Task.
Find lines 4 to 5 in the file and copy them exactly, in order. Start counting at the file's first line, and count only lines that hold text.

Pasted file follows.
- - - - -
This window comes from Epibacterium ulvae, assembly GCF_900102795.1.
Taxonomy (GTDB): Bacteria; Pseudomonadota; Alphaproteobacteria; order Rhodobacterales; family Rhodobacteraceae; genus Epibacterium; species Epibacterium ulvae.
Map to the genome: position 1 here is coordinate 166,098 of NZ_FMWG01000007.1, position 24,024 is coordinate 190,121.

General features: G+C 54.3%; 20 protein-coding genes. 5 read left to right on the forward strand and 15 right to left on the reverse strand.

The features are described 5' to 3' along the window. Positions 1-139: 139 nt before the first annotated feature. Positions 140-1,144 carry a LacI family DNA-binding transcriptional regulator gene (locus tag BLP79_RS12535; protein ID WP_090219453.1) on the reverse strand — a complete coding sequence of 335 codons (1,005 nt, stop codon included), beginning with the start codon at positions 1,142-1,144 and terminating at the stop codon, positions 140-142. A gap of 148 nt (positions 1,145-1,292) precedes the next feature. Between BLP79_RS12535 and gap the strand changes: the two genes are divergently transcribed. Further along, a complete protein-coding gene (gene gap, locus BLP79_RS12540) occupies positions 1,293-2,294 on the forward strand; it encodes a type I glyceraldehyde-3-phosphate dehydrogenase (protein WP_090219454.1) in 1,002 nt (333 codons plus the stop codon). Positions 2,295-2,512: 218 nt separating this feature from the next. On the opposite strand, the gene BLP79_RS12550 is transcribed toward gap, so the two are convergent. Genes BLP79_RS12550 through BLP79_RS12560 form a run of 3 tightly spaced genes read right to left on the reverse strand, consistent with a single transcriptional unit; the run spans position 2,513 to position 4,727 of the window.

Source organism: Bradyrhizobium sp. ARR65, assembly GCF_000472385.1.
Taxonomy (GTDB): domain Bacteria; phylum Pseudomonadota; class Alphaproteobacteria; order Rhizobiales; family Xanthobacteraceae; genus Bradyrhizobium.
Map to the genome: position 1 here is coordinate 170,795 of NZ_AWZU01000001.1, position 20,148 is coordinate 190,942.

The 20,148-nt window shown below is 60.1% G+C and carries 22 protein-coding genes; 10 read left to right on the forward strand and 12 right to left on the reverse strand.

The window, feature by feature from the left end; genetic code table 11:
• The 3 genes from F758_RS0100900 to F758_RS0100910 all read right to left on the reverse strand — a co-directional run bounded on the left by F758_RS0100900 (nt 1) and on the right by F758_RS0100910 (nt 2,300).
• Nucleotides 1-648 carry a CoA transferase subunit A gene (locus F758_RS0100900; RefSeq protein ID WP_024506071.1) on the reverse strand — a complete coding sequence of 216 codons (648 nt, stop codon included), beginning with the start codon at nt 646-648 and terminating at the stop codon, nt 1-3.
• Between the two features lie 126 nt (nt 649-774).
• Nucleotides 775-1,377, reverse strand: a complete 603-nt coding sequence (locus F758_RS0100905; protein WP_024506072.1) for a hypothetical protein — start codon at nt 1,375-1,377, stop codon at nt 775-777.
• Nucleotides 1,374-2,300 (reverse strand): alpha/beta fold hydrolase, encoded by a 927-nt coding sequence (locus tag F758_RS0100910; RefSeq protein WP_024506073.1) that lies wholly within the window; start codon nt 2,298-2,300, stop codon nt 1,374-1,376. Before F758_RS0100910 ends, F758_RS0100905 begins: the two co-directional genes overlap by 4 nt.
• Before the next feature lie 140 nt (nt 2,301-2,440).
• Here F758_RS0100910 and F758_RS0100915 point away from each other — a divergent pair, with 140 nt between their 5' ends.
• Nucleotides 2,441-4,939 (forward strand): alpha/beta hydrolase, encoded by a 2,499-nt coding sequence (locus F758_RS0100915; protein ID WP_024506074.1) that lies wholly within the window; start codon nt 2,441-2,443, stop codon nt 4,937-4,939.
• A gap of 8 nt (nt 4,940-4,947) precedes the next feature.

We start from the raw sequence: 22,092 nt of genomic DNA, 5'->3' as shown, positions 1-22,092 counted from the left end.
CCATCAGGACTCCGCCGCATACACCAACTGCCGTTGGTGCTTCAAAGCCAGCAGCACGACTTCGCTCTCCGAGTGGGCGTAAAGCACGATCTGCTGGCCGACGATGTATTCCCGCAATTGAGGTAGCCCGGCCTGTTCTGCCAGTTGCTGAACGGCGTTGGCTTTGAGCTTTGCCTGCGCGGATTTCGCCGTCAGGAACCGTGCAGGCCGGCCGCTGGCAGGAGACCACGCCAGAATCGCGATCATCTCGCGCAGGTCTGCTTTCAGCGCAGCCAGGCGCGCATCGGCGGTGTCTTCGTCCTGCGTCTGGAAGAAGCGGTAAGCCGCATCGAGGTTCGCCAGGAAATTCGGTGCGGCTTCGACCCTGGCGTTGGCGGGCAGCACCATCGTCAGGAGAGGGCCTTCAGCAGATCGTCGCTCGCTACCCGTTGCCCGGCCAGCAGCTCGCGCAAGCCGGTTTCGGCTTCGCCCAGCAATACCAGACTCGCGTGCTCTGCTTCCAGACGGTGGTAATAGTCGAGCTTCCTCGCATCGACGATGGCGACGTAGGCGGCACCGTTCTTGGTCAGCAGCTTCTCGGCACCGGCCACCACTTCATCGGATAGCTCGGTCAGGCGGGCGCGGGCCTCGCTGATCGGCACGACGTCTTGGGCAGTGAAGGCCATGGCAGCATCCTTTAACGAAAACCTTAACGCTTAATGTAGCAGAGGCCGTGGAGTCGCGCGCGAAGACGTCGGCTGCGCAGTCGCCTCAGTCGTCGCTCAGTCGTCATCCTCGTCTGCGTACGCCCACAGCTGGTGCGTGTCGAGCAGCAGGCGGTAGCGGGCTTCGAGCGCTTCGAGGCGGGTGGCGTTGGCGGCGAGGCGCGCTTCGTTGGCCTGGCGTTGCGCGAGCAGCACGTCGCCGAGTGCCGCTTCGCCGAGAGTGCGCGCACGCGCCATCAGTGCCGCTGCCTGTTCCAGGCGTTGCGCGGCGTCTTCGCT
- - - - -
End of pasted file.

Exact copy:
General features: G+C 54.3%; 20 protein-coding genes. 5 read left to right on the forward strand and 15 right to left on the reverse strand.

The features are described 5' to 3' along the window. Positions 1-139: 139 nt before the first annotated feature. Positions 140-1,144 carry a LacI family DNA-binding transcriptional regulator gene (locus tag BLP79_RS12535; protein ID WP_090219453.1) on the reverse strand — a complete coding sequence of 335 codons (1,005 nt, stop codon included), beginning with the start codon at positions 1,142-1,144 and terminating at the stop codon, positions 140-142. A gap of 148 nt (positions 1,145-1,292) precedes the next feature. Between BLP79_RS12535 and gap the strand changes: the two genes are divergently transcribed. Further along, a complete protein-coding gene (gene gap, locus BLP79_RS12540) occupies positions 1,293-2,294 on the forward strand; it encodes a type I glyceraldehyde-3-phosphate dehydrogenase (protein WP_090219454.1) in 1,002 nt (333 codons plus the stop codon). Positions 2,295-2,512: 218 nt separating this feature from the next. On the opposite strand, the gene BLP79_RS12550 is transcribed toward gap, so the two are convergent. Genes BLP79_RS12550 through BLP79_RS12560 form a run of 3 tightly spaced genes read right to left on the reverse strand, consistent with a single transcriptional unit; the run spans position 2,513 to position 4,727 of the window.